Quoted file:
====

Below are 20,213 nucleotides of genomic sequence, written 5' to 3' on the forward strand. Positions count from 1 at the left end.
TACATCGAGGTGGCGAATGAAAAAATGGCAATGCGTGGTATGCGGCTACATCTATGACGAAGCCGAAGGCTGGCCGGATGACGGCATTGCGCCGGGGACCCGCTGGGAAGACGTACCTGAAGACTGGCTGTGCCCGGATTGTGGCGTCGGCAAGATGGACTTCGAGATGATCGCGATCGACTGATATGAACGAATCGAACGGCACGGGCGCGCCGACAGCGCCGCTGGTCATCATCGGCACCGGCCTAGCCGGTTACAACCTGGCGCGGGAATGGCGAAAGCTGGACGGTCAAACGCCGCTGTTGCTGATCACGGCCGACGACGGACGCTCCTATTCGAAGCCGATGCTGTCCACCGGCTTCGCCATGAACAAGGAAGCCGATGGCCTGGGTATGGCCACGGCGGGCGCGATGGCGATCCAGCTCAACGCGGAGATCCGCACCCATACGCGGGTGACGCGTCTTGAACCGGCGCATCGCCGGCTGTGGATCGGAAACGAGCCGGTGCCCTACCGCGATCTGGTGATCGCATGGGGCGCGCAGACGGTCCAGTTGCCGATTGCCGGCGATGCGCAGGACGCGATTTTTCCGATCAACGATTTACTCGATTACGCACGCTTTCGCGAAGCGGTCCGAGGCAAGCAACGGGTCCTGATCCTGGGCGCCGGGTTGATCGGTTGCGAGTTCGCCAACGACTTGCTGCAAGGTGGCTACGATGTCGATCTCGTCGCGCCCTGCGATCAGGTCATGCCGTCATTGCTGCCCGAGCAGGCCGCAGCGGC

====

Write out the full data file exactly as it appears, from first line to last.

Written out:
Below are 20,213 nucleotides of genomic sequence, written 5' to 3' on the forward strand. Positions count from 1 at the left end.
TACATCGAGGTGGCGAATGAAAAAATGGCAATGCGTGGTATGCGGCTACATCTATGACGAAGCCGAAGGCTGGCCGGATGACGGCATTGCGCCGGGGACCCGCTGGGAAGACGTACCTGAAGACTGGCTGTGCCCGGATTGTGGCGTCGGCAAGATGGACTTCGAGATGATCGCGATCGACTGATATGAACGAATCGAACGGCACGGGCGCGCCGACAGCGCCGCTGGTCATCATCGGCACCGGCCTAGCCGGTTACAACCTGGCGCGGGAATGGCGAAAGCTGGACGGTCAAACGCCGCTGTTGCTGATCACGGCCGACGACGGACGCTCCTATTCGAAGCCGATGCTGTCCACCGGCTTCGCCATGAACAAGGAAGCCGATGGCCTGGGTATGGCCACGGCGGGCGCGATGGCGATCCAGCTCAACGCGGAGATCCGCACCCATACGCGGGTGACGCGTCTTGAACCGGCGCATCGCCGGCTGTGGATCGGAAACGAGCCGGTGCCCTACCGCGATCTGGTGATCGCATGGGGCGCGCAGACGGTCCAGTTGCCGATTGCCGGCGATGCGCAGGACGCGATTTTTCCGATCAACGATTTACTCGATTACGCACGCTTTCGCGAAGCGGTCCGAGGCAAGCAACGGGTCCTGATCCTGGGCGCCGGGTTGATCGGTTGCGAGTTCGCCAACGACTTGCTGCAAGGTGGCTACGATGTCGATCTCGTCGCGCCCTGCGATCAGGTCATGCCGTCATTGCTGCCCGAGCAGGCCGCAGCGGC